Wednesday, April 27, 2016

Americanah by Chimamanda Ngozi Adichie (2013)

After reading the back-cover blurb of this novel by Nigerian author Adichie, the reader would assume it to be primarily a love story, although the concluding sentence on the trade paperback I read might give a clue as to what this really is. It says, "...Americanah is a remarkable novel of race, love, and identity...." As this sentence hints, Americanah is primarily about race, particularly about racism in America. The love story is strictly secondary; the male half of the couple in love is not even present for more than half of the book.

The female protagonist, Ifemelu, is a college student in Nigeria when the college instructors go on strike, prompting her to head for America to complete her studies, leaving behind her sweetheart Obinze. Forced by a need for money to submit to an act she considers shameful, she (rather illogically, I thought) ceases to communicate with her left-behind lover, out of embarrassment and guilt. The center portion of the book, which is the longest part by far, details her experiences in America, including her love affairs with a rich white playboy and a black American professor. When she returns to Nigeria after almost 15 years, she again meets her former love, Obinze, and the last 60 pages of the 588-page book narrate the ending of their love story.

The whole center portion of the book features a revolving cast of wooden characters who all seem to serve the sole purpose of pointing out how bigoted Americans are. Interspersed with the narrative are portions of a blog that Ifemelu writes titled "Raceteenth or Curious Observations of a Non-American Black on the Subject of Blackness in America." That should have been the title of this book. All the plot just seems like framework to qualify the work as a novel instead of what it mainly seems to be -- a series of examples showing how America is rife with racism.

She is partially right, of course. A great many Americans do hold racist views, but her comments become somewhat offensive when she mocks even the well-intentioned white liberal characters. It becomes apparent that nobody American is exempt from her disparagement.

Adichie is a very talented writer; her novel Half of a Yellow Sun is extraordinarily good. This one attracted much critical praise and even won the National Book Critics Circle Award, but I can't help wondering if part of that adulation came from white Americans being politically correct and trying to show that they accept white guilt. That sounds cynical, and might perhaps be considered a racist comment by some, but I stand by my contention that while this may be a sharp commentary on race relations in America, it is not a successful novel.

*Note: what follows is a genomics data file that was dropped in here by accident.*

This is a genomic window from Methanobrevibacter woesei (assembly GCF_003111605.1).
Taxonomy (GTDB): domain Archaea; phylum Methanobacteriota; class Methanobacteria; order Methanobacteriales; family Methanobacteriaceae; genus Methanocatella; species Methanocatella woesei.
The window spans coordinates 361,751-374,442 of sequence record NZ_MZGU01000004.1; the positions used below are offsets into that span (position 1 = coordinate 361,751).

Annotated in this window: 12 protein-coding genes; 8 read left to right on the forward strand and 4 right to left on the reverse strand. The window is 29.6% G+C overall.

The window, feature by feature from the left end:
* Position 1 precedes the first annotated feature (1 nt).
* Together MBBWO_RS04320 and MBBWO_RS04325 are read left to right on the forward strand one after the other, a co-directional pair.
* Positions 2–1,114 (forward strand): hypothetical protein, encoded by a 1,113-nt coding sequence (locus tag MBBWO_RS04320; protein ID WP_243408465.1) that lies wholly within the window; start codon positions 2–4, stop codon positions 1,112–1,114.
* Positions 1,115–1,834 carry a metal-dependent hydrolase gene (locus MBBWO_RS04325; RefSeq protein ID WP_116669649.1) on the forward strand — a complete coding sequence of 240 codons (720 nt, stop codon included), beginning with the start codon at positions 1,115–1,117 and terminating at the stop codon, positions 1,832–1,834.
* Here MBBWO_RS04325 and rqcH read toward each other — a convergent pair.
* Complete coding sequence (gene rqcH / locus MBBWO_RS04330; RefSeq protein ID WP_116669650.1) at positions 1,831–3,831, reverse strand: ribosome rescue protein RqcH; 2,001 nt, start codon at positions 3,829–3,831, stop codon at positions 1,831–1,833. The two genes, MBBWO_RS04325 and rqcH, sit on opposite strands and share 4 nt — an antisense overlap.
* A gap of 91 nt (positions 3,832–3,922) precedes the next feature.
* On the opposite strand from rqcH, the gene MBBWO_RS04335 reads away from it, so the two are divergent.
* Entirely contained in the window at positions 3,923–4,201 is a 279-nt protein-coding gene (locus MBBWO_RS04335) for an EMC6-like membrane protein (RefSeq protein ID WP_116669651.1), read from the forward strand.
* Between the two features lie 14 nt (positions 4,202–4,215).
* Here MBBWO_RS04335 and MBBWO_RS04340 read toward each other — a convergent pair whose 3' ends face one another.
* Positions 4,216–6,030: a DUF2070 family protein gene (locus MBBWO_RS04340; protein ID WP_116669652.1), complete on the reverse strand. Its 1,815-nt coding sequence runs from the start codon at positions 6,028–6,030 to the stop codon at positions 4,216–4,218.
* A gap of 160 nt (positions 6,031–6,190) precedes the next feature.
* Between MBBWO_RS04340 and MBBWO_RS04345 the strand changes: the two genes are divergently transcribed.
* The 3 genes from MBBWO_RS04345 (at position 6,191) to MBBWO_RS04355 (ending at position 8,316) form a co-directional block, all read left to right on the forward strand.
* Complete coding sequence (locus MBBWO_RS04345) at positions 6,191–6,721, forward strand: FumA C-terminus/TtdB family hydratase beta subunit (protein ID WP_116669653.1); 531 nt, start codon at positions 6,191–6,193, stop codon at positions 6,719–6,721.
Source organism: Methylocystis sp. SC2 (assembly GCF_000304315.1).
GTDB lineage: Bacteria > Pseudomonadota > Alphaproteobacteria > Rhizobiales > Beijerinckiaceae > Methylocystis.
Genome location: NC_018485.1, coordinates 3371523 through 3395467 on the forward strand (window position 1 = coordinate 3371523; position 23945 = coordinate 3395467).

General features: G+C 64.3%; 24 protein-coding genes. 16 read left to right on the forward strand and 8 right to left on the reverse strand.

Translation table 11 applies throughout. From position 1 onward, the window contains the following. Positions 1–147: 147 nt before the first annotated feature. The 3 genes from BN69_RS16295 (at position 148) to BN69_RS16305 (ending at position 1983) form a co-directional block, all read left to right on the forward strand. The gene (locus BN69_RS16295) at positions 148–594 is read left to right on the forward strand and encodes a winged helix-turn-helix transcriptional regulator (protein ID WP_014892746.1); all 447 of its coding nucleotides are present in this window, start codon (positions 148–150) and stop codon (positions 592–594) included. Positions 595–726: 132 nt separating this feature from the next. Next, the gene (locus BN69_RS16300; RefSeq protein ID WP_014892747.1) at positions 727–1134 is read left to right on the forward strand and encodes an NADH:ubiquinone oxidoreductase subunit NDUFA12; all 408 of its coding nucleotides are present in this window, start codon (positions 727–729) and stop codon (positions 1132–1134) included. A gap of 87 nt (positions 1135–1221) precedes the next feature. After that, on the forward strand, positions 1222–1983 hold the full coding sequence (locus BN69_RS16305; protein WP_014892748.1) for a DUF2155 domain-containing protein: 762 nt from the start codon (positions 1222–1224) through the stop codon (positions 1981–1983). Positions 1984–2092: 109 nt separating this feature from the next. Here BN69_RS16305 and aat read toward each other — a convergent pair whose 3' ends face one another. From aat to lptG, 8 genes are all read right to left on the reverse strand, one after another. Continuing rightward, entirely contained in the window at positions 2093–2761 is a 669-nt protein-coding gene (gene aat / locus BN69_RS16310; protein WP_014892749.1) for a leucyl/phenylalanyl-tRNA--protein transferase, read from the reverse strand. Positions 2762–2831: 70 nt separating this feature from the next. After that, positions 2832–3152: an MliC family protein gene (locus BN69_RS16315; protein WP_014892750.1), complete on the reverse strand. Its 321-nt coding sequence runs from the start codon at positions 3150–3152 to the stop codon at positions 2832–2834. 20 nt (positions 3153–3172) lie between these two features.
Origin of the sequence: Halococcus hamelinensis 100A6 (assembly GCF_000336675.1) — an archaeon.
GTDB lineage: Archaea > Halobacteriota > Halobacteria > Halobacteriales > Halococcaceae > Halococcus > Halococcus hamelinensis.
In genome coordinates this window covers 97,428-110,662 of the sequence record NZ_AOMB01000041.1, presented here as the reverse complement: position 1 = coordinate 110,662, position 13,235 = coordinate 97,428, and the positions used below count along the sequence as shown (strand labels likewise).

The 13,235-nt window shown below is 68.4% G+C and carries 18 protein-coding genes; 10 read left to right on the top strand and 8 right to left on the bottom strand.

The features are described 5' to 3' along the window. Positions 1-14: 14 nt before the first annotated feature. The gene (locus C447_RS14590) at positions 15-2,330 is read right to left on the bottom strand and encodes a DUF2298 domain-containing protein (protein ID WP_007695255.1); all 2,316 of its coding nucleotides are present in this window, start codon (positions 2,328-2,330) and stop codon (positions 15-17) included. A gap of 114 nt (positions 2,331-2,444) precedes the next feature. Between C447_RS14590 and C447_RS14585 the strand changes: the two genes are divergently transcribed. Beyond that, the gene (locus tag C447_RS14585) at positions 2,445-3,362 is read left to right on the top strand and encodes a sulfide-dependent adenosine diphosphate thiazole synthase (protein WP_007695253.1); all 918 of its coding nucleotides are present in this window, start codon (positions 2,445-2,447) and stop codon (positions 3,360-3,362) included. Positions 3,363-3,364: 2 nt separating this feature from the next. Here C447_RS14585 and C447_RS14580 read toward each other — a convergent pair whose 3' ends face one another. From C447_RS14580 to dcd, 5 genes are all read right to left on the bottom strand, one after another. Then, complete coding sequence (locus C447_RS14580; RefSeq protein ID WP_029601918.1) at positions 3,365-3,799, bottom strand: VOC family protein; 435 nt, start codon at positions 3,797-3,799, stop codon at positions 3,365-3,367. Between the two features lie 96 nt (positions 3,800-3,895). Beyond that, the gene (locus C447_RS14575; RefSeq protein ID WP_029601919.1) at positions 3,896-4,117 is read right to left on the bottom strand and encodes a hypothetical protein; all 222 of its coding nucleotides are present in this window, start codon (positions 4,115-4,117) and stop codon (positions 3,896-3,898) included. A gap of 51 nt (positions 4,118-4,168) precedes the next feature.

Besides, I hate the way it ended.

Monday, April 25, 2016

The Double by Jose Saramago (2002)

The novels I have read by Portuguese Nobel laureate Jose Saramago have all been allegorical in nature, this one included. Here he explores the concept of the double or duplicate, which is a motif that occurs with some frequency in literature. In fact, Dostoyevsky published a novella of the same name with the same theme back in 1846. According to the accepted concept, the existence of an exact duplicate is a threat or danger to one or both persons involved, being against the basic laws of the universe -- or something like that. I don't pretend to understand completely.

In Saramago's story, a mild mannered history teacher watches a DVD of an old movie and sees that one of the bit players looks and sounds exactly like him. He becomes obsessed with finding his double, going to great lengths to meet him. When the two finally come together, they find they are, indeed, exactly the same, and both embark on a quest for dominance, with surprising results.

I did not enjoy reading this book very much. It seems to bog down in the details, with the meeting of the two men not occurring until halfway through. It is difficult and slow to read, because Saramago only occasionally uses periods, instead stringing together sentence after sentence with commas. His frequent dialogues do not contain quotation marks or paragraphing to signal change of speakers, so they must be read with care to decipher who is saying what. But I was mostly put off by the tone, which is mocking, making this almost seem like a parody of the theme. Surely that was not Saramago's intention -- or maybe it was.

Did you ever read a book and afterwards feel like you missed the point somehow? That's how I feel about this one.

Friday, April 22, 2016

Year Six of Reading

It's that time again -- my birthday (which I would just as soon forget) and the completion of another year of blogging about books. When choosing my favorites of the year, I always think about whether or not I want to keep a book to read again. Some books which I really enjoyed when I read them do not pass this test, particularly those that are primarily plot driven. Once you know the end, the thrill is gone, so to speak.

I read 99 books in this year of my life, most of them being older books because I can buy those used at a fraction of the original cost. I do receive gift cards at Christmas, and then I buy current novels, trying to pick the best of the best by reading reviews and blogs on the internet. I have included the publication dates here so that you can see which books are current and which are from way-back-when.

My favorites of the year are.....